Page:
The LEGO Movie 2: The Second Part
The Walking Dead
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A haunting depiction of a disintegrating family, and a powerful argument on the elusiveness of truth.
All Critics (152)
| Top Critics (41)
| Fresh (148)
| Rotten (4)
| DVD (8)
Without a doubt a disconcertingly engrossing, difficult-to-shake experience.
Disturbing, yet undeniably fascinating.
It takes the concept of reality television and twists it into a shocking but poignant art form.
Watching this remarkable production is like going on safari to that creepy world. It's a fascinating place to visit, but you wouldn't, not for a minute, want to live there.
The MPAA doesn't have a rating for queasy-making and heartbreaking. If it did, then Capturing the Friedmans would carry an advisory.
A documentary you won't be able to shake.
There's no doubt that the film delivers the emotional equivalent of a kidney punch, but that's as much a result of the filmmaker's attitude-better suited to entomological research-as it is to the Friedmans themselves.
While with any number of... documentaries one can happily say "wait until it turns up on the small screen", with Capturing the Friedmans it is well worth sitting in the dark to find out the extent to which you think you are being deliberately kept there.
Captivating and intense. Mature teens+.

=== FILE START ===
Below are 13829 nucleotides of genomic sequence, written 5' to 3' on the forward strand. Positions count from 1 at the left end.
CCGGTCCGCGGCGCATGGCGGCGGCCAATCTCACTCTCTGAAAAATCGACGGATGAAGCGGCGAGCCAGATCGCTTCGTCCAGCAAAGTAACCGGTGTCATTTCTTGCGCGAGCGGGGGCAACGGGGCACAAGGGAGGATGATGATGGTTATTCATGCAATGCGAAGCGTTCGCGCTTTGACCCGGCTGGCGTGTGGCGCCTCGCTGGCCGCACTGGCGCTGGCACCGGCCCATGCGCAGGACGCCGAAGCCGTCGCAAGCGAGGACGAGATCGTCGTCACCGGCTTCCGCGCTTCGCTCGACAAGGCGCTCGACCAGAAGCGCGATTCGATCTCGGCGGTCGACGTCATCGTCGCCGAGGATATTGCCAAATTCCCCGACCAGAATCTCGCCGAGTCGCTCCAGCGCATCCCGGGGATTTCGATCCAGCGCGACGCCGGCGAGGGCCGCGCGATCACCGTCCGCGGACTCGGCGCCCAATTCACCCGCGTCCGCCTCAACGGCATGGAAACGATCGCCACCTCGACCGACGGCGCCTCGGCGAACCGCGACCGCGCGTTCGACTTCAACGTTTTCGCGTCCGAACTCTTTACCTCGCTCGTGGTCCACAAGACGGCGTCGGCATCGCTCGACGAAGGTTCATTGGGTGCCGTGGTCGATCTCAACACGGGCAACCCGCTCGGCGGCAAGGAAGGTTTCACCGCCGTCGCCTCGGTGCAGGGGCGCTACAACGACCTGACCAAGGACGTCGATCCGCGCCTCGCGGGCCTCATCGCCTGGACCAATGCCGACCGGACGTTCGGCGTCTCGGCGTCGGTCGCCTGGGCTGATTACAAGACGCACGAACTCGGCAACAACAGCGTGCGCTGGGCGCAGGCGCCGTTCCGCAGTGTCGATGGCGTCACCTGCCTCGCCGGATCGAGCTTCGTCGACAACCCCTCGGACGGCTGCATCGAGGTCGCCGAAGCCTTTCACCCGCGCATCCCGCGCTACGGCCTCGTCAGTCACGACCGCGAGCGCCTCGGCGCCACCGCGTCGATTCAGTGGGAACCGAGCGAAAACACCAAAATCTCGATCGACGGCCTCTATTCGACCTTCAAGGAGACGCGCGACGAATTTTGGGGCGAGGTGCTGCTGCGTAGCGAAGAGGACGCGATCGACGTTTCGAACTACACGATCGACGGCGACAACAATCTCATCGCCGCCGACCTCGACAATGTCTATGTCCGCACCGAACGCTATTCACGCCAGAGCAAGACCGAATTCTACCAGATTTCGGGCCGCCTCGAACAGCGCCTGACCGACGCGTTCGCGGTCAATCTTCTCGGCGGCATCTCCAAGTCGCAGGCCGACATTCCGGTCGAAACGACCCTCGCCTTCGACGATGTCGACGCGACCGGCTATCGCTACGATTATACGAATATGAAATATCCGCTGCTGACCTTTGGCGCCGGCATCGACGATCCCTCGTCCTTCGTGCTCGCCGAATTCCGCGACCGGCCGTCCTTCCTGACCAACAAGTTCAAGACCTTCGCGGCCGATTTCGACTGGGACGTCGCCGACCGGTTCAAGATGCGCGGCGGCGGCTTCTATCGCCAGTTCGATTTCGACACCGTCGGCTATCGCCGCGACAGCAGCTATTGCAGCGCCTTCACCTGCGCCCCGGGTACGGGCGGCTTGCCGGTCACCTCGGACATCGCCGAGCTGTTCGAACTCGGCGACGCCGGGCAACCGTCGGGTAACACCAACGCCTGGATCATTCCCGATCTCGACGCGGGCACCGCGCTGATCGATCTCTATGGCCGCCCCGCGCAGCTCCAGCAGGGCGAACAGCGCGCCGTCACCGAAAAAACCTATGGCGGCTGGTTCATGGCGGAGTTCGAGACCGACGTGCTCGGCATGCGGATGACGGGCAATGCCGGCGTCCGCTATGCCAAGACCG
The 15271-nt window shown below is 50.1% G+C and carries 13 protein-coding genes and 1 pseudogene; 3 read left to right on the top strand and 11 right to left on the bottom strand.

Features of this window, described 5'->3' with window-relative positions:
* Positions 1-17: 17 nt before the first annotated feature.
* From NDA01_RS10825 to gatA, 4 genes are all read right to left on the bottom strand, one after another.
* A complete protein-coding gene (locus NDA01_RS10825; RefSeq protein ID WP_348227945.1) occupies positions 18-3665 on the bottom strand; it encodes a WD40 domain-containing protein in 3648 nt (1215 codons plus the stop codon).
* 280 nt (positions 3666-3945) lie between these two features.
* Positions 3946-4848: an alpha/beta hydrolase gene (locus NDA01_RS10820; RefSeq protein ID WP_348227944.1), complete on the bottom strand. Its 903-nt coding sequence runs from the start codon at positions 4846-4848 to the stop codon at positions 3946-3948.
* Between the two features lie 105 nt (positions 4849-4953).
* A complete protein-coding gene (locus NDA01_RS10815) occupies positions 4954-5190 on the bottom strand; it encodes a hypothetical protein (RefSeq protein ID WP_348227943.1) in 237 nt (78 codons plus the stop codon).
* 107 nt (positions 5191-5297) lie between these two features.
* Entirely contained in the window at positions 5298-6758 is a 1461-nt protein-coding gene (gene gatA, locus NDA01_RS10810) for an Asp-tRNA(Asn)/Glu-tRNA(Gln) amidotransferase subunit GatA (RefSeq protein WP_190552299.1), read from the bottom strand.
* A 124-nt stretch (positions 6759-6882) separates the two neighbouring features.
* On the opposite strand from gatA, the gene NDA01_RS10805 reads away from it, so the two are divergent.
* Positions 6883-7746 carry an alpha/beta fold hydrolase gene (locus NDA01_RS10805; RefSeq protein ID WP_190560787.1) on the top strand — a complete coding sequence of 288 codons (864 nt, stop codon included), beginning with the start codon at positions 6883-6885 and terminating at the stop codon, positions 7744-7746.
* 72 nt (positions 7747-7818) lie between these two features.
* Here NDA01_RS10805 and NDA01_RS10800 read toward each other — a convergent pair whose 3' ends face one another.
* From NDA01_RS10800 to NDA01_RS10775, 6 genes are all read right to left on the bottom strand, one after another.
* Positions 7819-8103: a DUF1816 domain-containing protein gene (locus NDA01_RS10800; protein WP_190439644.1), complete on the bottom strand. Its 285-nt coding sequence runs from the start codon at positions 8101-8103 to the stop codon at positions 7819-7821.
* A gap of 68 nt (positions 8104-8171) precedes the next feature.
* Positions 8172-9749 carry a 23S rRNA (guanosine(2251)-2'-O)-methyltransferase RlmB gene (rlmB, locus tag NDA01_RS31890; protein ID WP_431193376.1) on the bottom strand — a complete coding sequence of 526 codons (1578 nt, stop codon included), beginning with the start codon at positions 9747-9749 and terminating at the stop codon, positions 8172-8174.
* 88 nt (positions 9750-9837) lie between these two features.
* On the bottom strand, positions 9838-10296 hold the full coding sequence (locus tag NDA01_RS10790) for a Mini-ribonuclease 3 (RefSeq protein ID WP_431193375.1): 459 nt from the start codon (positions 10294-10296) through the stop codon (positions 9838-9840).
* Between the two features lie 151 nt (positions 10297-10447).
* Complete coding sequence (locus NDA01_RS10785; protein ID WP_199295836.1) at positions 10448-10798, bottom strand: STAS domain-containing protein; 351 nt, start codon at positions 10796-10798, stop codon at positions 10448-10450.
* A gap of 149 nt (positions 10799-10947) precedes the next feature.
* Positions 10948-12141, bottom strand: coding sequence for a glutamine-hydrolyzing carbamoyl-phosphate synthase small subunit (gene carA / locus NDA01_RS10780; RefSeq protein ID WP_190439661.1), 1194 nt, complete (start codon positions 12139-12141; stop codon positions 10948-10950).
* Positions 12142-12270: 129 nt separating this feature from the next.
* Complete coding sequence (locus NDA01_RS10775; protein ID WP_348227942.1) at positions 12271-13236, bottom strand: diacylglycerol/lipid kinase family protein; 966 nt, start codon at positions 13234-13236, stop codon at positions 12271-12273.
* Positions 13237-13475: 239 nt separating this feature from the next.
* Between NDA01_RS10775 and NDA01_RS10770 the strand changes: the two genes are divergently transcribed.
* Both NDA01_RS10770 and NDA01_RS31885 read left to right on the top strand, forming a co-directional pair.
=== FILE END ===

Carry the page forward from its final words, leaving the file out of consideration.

Like the darkest pop song Billy Joel never wrote, "Friedmans" hauntingly asked how far faith goes when it comes to family, how much mercy we'd grant them based merely on our memories and how forgiveness sometimes endures years of fury before it's granted.
Probing into the elusive nature of truth, through the prism of one Jewish family, this is one of the most perplexing and disturbing docus in American film history
...an insane document, a slice of life that we probably should never have seen. But now that we have seen it, it's too late to deny its crippling poignancy...
While Andrew Jarecki is not really honest about the information he provides, especially as he doesn't even interviews more victims, this is still a shocking and horridly tragic story that calls into serious question the veracity of accusations tainted by the media and public opinion.
Its a fun fact that this film is in the "special interest" category, eh?
"Who do you believe?"
Documentary on the Friedmans, a seemingly typical, upper-middleclass Jewish family whose world is instantly transformed when the father and his youngest son are arrested and charged with shocking and horrible crimes.
I love how this was structured as mystery of sorts, and how nobody was ever strictly villainized. I also love that David Friedman is a clown for a living. You can't make this stuff up, guys.
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